Archive for the ‘Fiction’ Category

“My Antonia” Onstage

Thursday, March 4th, 2010

I was a teenager in a prairie town when I first read Willa Cather’s My Antonia — accent on the first ‘A.’ I’d read the Laura Ingalls Wilder “Little House” books and identified mightily with them. But, My Antonia was a revelation. I suppose I was beginning to know there was a big world beyond my little town. This wasn’t a kids’ book. Here was a story about the immigrant life and the promise of something more. For Antonia, the promise lies in the prairie.  For Jim, the narrator, it’s in cities and universities.

Cather wrote My Antonia and her other novels about prairie life long after she moved east from the Nebraska prairie. This and others of her novels mined her memories of the prairie, its harsh beauty, and, most importantly, the people.

Last week, I experienced a world premier stage production of My Antonia at the Illusion Theatre in downtown Minneapolis, showing through March 20, 2010. If you’re in or near Minneapolis, I highly recommend the show.

The stage was simple and the adaptation faithful to Cather’s book. Allison Moore captures the essence of the characters and the actors are just right in each part.

I left the theater refreshed, again connected to my own span of prairie memories and reminded of what we make from our memories. More about Cather and the food in My Antonia, soon.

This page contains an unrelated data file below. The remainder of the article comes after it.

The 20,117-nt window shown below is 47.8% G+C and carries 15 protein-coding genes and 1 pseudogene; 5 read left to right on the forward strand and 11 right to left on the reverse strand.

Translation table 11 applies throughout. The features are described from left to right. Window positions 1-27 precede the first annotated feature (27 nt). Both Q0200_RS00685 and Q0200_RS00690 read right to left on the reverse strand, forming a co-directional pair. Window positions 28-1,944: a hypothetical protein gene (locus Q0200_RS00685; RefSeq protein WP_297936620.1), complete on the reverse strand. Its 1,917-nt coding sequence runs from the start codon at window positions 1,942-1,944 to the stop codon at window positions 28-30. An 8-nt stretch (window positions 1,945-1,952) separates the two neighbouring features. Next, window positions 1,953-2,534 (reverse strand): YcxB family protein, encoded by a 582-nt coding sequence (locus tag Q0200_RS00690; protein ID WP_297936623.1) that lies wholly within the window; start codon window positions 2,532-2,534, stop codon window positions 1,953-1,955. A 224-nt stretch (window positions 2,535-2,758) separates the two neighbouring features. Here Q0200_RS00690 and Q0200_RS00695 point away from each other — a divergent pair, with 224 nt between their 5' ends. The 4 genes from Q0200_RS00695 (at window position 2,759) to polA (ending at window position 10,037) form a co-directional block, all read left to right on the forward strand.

Haiti: Action and a Reading List

Wednesday, January 20th, 2010

The Wall Street Journal’s 1/20/2010 Front Page has a couple of lines about Haiti’s earthquake. They direct the reader to pages A8 and A10 where there are full-page stories. Mia Farrow writes about better disaster response on the Journal’s Opinion Page.

Life goes on.

The best action is to send money to the reputable organizations who have long worked in Haiti and are best equipped to help people right now. I recommend Partners in Health, Dr. Paul Farmer’s Boston-based organization and the subject of Tracy Kidder’s 2003 book, Mountains Beyond Mountains . (I have no financial stake in either Partners in Health or in Kidder’s book.)

I find myself seeking to learn more about Haiti.  How did this country so close to the beaches of Florida become what even before the 2010 earthquake the poorest country in the Western Hemisphere? Edwidge Danticat writes from her experiences as a Haitian-American, born in Haiti, raised in New York City. Her books, including Breath, Eyes, Memory

Edwidge Danticat's novel of life in Haiti and New York City

and The Dew Breaker,

A daughter learns about her father's part in Duvalier's violent regime.

capture both the immigrant experience and the heartbreak and promise of Haiti.

I’m reading, Graham Greene’s The Comedians, set in the mid-20th century in Port au Prince. From the news of the last week, I recognize the Olafson Hotel, the presidential palace, and Petionville, the upscale area the earthquake crumbled along with the rest of the city.

A portrait of Haiti under the dictatorship of "Papa Doc" Duvalier

Madison Smartt Bell’s All Soul’s Rising, next on my reading list, captures Haiti in its struggle for independence from 1791 to 1803. It’s the first in Bell’s trilogy of Haitian independence that includes Master of the Crossroads and The Stone That the Builder Refused. The author makes his own suggestions for books about Haiti, both by Haitians and non-Haitians at

“…the narrative power of history.”

in the 1/17/2010 New York Times Book Review (you may need to register to get access) and in the 1/15/2010 Huffington Post.